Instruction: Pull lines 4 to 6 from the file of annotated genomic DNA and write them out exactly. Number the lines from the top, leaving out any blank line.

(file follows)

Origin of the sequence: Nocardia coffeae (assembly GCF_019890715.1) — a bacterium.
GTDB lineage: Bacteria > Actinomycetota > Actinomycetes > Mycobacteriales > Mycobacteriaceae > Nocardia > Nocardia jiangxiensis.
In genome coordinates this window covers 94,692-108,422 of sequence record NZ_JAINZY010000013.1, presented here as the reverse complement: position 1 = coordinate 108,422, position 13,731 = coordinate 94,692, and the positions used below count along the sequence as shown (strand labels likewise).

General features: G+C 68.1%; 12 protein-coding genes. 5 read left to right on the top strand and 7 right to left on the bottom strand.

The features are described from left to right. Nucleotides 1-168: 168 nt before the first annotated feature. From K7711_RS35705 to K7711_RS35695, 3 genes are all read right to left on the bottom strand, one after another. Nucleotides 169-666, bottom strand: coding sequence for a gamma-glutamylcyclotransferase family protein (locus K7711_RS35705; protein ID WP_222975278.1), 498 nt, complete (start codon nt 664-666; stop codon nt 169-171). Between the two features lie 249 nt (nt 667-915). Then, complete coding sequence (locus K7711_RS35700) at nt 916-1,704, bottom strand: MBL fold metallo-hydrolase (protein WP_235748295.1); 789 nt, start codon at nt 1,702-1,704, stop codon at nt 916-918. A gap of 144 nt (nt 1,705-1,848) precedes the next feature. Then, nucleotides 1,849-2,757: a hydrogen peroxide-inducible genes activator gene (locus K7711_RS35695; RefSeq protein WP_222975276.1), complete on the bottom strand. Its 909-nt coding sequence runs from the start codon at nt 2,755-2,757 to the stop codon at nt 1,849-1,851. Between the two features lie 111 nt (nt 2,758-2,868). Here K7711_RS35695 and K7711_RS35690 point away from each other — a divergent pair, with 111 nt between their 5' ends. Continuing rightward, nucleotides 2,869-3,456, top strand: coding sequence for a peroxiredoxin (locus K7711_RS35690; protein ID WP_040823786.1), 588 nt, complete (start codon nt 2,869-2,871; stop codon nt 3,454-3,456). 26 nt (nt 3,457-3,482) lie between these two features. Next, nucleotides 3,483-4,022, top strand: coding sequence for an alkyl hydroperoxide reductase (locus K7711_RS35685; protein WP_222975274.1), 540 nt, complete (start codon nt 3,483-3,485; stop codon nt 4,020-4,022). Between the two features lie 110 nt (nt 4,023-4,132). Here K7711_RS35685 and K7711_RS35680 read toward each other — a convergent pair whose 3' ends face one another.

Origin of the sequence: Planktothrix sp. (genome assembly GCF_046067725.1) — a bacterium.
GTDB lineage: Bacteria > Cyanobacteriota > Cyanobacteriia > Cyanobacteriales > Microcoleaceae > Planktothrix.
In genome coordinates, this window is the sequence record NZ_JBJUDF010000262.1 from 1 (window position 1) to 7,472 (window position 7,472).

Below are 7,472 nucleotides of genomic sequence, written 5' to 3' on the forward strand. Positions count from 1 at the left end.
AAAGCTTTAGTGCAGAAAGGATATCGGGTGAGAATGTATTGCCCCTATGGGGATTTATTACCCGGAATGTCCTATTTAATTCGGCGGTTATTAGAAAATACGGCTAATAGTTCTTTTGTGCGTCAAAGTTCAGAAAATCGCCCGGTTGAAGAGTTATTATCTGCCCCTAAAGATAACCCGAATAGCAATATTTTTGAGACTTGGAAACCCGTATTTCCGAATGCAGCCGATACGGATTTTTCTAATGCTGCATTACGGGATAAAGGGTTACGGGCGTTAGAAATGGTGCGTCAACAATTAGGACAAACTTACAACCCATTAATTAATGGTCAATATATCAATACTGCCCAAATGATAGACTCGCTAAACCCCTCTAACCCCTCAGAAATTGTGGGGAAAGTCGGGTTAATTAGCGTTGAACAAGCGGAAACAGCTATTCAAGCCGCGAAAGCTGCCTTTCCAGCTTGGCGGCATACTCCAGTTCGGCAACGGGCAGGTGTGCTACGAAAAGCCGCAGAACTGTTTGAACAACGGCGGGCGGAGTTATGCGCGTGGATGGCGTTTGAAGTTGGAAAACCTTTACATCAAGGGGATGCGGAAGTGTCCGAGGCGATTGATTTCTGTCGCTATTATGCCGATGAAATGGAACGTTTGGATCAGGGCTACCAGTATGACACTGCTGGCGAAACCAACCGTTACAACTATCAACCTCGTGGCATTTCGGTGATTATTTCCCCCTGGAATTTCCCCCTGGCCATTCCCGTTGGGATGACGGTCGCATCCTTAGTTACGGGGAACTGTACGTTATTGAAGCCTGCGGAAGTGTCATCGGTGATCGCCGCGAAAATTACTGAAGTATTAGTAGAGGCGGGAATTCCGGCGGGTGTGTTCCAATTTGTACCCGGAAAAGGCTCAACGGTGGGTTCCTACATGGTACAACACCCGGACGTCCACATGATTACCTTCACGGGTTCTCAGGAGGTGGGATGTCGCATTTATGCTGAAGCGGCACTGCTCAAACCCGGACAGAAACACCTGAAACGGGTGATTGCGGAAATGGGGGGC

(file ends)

General features: G+C 68.1%; 12 protein-coding genes. 5 read left to right on the top strand and 7 right to left on the bottom strand.

The features are described from left to right. Nucleotides 1-168: 168 nt before the first annotated feature. From K7711_RS35705 to K7711_RS35695, 3 genes are all read right to left on the bottom strand, one after another. Nucleotides 169-666, bottom strand: coding sequence for a gamma-glutamylcyclotransferase family protein (locus K7711_RS35705; protein ID WP_222975278.1), 498 nt, complete (start codon nt 664-666; stop codon nt 169-171). Between the two features lie 249 nt (nt 667-915). Then, complete coding sequence (locus K7711_RS35700) at nt 916-1,704, bottom strand: MBL fold metallo-hydrolase (protein WP_235748295.1); 789 nt, start codon at nt 1,702-1,704, stop codon at nt 916-918. A gap of 144 nt (nt 1,705-1,848) precedes the next feature. Then, nucleotides 1,849-2,757: a hydrogen peroxide-inducible genes activator gene (locus K7711_RS35695; RefSeq protein WP_222975276.1), complete on the bottom strand. Its 909-nt coding sequence runs from the start codon at nt 2,755-2,757 to the stop codon at nt 1,849-1,851. Between the two features lie 111 nt (nt 2,758-2,868). Here K7711_RS35695 and K7711_RS35690 point away from each other — a divergent pair, with 111 nt between their 5' ends. Continuing rightward, nucleotides 2,869-3,456, top strand: coding sequence for a peroxiredoxin (locus K7711_RS35690; protein ID WP_040823786.1), 588 nt, complete (start codon nt 2,869-2,871; stop codon nt 3,454-3,456). 26 nt (nt 3,457-3,482) lie between these two features. Next, nucleotides 3,483-4,022, top strand: coding sequence for an alkyl hydroperoxide reductase (locus K7711_RS35685; protein WP_222975274.1), 540 nt, complete (start codon nt 3,483-3,485; stop codon nt 4,020-4,022). Between the two features lie 110 nt (nt 4,023-4,132). Here K7711_RS35685 and K7711_RS35680 read toward each other — a convergent pair whose 3' ends face one another.

Origin of the sequence: Planktothrix sp. (genome assembly GCF_046067725.1) — a bacterium.